Famille Summerbelle papercut art prints in the Lars Print Shop

When did you discover your love for art/design? 

As I mentioned above, I had a very creative education. We would study music, dance, sculpture, painting, calligraphy, wood work as much as the other more classical subjects. This is where I realized that art was a great way for me to express myself freely. 

Were you scared when you first started looking for jobs? How did you overcome this? 

Of course! I was dreading contacting people and selling myself. I still do. This is not something you learn in art school. I learned it while assisting art directors and set designers. Also by making errors and asking for help. You get more confident as you gain experience. 

What’s your dream job? 

Bit boring as an answer but honestly it’s my current job. I’m very happy with it and as much as I challenge myself I can never come up with something I could imagine more fulfilling. 

What are you most proud of in your career? 

As a general point I would say that I am most proud to have created and maintained a developing business over the last 12 years while having lived in four different countries and juggling the chaos of having three children. 

If there is one project that I am most proud of, it’s difficult, but perhaps I would say the collaboration that I did with Issey Miyake and my world map papercut. I have a really deep affection for Japan, visiting many times and working with great Japanese partners. To see my designs in Issey Miyake boutiques across the world was something really special, somehow cementing my relationship with this country and culture. 

Papercut world map by Julie Summerbelle

How did your childhood influence what you have become?

As kids we would spend our summers in the South of France with our cousins in the small village where our grandparents lived. As long as we were back for lunches and dinners we had a lot of freedom to run errands on our bikes in the village, build cabins in the woods, dress up and organise a new show every evening for the grown-ups. This family bond with my siblings and my cousins is still very strong. None of us would miss our annual summer trip to see each other. It is so fun now to watch our kids following in our footsteps.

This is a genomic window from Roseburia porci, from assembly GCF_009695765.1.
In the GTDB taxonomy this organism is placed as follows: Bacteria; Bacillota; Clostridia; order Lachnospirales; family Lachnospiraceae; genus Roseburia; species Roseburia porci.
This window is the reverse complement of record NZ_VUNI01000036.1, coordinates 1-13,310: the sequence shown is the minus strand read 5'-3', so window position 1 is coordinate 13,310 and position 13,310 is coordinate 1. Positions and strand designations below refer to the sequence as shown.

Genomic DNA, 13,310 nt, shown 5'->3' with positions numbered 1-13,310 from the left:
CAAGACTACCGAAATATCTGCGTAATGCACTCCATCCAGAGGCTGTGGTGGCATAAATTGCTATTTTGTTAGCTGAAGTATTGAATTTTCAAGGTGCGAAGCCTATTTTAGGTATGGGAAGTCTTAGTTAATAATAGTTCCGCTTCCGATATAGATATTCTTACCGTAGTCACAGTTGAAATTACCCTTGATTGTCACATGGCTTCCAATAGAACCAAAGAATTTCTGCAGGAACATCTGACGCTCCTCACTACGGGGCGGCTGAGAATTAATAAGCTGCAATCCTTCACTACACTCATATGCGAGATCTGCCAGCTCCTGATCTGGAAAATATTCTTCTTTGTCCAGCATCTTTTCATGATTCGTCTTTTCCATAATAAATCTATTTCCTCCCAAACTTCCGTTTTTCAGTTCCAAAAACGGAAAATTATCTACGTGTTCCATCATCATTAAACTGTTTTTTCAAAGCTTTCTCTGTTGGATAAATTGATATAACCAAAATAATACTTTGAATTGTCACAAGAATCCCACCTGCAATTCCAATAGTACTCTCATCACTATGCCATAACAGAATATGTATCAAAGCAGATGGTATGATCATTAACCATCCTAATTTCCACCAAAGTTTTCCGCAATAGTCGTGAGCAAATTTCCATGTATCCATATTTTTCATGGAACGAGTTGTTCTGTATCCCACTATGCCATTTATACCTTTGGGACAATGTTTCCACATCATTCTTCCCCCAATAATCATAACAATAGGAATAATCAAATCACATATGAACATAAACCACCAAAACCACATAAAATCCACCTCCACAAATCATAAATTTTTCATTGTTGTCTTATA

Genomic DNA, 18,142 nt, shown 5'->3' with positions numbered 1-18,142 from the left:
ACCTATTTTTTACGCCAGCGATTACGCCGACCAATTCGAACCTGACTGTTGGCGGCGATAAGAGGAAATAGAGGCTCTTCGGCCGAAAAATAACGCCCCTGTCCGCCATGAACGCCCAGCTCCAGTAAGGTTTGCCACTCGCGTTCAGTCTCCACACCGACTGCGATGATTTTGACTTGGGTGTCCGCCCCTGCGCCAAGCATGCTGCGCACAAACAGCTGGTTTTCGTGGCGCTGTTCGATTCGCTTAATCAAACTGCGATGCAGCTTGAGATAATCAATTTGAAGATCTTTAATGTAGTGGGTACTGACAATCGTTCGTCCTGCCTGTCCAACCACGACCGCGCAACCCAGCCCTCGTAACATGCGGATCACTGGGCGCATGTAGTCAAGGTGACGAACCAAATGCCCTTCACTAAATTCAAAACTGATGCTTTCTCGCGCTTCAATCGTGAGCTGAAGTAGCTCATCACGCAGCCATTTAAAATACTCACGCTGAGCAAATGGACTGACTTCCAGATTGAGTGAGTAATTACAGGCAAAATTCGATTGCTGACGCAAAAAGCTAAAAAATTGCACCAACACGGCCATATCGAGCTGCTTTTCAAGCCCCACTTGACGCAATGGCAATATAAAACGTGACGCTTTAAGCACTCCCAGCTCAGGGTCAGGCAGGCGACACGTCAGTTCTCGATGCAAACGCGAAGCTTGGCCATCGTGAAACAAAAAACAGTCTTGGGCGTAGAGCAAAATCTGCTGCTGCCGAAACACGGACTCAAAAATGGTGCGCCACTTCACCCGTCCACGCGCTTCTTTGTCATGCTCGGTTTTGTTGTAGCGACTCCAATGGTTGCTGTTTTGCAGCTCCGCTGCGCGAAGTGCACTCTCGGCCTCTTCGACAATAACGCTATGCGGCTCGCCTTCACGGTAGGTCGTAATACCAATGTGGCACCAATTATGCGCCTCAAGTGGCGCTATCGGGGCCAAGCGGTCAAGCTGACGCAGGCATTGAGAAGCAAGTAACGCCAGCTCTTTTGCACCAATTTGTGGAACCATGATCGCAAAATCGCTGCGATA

Did you feel pressured in any way to pursue a certain career path? 

Not by anyone else but me. From an early age I knew that I wanted to do something in the creative field. We were lucky to have open minded and supportive parents who encouraged us to be independent and pursue our dreams. I knew I had to work hard to get to where I wanted to be but as it was something I was passionate about I was always putting in the hours. I quickly realized that I wanted to be my own boss and create the work instead of waiting that it would come up to me. 

Did you have anyone along the way that was instrumental in the trajectory of your life? 

My husband Simon always supported me in my career choices and he played a big role in the making of Famille Summerbelle. He helped me turn my creativity into a real business. Famille Summerbelle has been and remains a family affair! 

What’s your work space like? 

Since we moved to Germany 2 years ago, I work from home. We are lucky to live in a beautiful house from the early 19th century with very high ceilings and big windows. My studio is located on the first floor in a large room with a balcony. I have the sun pouring in all day which is a blessing – I couldn’t work without natural light!